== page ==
According to a NAAC report that analyzed government colleges in rural areas across state and central universities, colleges scored poorly on parameters such as physical infrastructure, e-learning, and alumni engagement
What are the National Assessment and Accreditation Council (NAAC)?
- NAAC conducts assessment and accreditation of Higher Educational Institutions (HEI) such as colleges, universities or other recognized institutions to derive an understanding of the ‘Quality Status’ of the institution.
- NAAC evaluates the institutions for its conformance to the standards of quality in terms of its performance related to the educational processes and outcomes, curriculum coverage, teaching-learning processes, faculty,
- Research, infrastructure, learning resources, organization, governance, financial well being, and student services.
Key highlights about NAAC
Units of Assessment
NAAC’s instrument is developed to assess and grade institutions of higher education through aThree-step-process and make the outcome as objective as possible.
- University: University Central Governance Structure along with all the Undergraduate and Post Graduate Departments.
- College: Any College – affiliated, constituent or autonomous with all its departments of studies.
- Department Accreditation any department/School/Centre of the University.
Presently, NAAC is undertaking only Institutional accreditation.
NAAC has identified a set of seven criteria to serve as the basis of its assessment Procedures. NAAC has categorized the Higher Educational Institutions into three major types (University,Autonomous College and Affiliated/Constituent College) and assigned different weights to these criteria under different key aspects based on the functioning and organizational focus of the three types of HEIs. The criteria include;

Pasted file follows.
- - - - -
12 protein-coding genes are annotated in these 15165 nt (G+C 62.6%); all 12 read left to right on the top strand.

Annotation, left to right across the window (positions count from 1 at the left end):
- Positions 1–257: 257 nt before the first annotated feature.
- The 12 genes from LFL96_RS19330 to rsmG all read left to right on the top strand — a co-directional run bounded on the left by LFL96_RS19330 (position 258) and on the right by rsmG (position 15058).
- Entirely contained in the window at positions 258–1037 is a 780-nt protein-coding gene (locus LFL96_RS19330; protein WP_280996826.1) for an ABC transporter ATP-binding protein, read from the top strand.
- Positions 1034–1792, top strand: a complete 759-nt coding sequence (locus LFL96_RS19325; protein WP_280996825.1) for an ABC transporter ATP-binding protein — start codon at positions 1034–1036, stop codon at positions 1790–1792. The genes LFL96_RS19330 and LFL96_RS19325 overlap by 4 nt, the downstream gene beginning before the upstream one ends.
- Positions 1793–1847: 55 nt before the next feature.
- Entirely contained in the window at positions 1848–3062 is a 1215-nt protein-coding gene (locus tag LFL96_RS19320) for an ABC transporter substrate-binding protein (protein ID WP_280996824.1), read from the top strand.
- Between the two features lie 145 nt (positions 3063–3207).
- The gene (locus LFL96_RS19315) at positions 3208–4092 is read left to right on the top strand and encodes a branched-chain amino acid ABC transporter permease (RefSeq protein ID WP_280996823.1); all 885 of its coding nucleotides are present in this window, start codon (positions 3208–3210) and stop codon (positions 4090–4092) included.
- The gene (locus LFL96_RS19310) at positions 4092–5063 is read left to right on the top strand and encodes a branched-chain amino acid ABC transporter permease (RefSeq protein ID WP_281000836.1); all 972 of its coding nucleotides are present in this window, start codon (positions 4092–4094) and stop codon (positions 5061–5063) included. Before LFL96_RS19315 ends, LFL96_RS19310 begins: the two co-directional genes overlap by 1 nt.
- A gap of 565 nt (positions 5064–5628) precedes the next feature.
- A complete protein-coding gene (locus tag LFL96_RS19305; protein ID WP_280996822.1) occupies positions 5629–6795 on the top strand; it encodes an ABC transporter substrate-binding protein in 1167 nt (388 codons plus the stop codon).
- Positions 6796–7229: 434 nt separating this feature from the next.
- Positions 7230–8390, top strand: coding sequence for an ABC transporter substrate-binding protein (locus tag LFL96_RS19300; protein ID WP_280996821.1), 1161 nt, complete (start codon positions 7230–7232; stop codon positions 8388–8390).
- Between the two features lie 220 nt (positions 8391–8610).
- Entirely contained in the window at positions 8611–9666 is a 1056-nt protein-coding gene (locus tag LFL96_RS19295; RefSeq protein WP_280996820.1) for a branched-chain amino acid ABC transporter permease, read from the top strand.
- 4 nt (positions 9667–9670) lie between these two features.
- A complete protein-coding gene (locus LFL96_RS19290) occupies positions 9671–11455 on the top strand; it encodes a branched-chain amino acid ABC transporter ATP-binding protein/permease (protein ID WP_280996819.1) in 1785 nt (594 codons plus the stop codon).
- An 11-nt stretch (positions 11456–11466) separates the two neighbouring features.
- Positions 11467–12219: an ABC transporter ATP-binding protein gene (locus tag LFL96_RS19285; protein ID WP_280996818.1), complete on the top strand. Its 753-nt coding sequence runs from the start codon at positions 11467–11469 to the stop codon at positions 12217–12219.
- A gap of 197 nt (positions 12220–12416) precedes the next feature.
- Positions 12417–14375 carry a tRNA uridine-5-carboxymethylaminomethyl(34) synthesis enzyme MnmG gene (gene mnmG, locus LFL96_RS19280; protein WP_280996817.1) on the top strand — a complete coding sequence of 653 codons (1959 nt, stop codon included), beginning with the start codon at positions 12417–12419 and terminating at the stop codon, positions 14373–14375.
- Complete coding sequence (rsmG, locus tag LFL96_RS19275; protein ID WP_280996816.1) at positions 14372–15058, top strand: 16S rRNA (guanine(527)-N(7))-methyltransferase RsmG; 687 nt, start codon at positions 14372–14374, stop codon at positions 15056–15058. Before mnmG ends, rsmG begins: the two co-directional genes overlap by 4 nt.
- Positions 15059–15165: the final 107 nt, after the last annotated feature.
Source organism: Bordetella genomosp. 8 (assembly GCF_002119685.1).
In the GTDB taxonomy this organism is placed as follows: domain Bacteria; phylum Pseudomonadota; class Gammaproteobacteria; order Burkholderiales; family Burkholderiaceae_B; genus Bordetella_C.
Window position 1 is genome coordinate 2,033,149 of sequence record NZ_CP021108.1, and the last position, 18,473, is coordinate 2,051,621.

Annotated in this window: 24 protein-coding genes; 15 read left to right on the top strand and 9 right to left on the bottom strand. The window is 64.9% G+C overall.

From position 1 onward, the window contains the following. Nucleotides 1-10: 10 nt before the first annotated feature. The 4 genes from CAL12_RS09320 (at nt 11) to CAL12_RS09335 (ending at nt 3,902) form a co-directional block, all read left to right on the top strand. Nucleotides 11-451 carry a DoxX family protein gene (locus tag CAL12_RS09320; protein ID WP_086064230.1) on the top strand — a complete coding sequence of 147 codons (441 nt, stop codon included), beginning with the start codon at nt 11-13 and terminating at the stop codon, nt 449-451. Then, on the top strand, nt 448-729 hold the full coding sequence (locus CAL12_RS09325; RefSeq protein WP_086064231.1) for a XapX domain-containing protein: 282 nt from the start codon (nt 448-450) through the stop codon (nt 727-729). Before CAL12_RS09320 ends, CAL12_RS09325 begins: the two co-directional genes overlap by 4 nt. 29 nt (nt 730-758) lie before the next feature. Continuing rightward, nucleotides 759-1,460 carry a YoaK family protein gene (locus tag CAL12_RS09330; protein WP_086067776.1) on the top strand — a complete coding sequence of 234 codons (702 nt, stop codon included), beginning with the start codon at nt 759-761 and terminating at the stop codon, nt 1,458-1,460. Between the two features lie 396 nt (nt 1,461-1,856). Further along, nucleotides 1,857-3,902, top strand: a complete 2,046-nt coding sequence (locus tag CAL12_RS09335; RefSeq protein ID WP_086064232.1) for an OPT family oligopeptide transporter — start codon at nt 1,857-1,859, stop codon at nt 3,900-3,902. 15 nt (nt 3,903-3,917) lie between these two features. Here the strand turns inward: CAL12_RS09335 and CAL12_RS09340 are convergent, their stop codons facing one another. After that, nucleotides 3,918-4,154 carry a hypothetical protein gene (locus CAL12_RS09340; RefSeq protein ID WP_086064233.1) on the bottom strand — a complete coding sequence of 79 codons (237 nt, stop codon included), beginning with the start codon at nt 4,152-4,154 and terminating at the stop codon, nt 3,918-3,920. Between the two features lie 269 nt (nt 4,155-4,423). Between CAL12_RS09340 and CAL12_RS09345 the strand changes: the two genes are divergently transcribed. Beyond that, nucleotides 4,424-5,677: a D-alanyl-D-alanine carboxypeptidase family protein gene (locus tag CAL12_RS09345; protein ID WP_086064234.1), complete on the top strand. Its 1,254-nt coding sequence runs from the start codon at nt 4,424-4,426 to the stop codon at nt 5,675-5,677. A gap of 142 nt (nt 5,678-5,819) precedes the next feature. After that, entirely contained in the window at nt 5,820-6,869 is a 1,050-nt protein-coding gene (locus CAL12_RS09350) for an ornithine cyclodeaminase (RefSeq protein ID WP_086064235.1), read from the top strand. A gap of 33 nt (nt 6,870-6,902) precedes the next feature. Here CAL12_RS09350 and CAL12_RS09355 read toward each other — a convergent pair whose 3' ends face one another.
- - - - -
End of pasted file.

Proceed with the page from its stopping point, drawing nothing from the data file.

- Circular Aspects
- Teaching-learning & Evaluation
- Research, Innovations & Extension
- Infrastructure & Learning Resources
- Student Support & Progression
- Governance, Leadership & Management
- Institutional Values & Best Practices
- Institutions are graded for each Key Aspect under four categories, viz. A, B, C, and D, denoting Very good, Good, Satisfactory and unsatisfactory levels respectively.
- The summated score for all the Key Aspects under a Criterion is then calculated with the appropriate weighting applied to it and the GPA is worked out for the Criterion.
- The Cumulative GPA (CGPA), which gives the final Assessment Outcome, is then calculated from the seven GPAs pertaining to the seven criteria, after applying the prescribed weightage to each Criterion.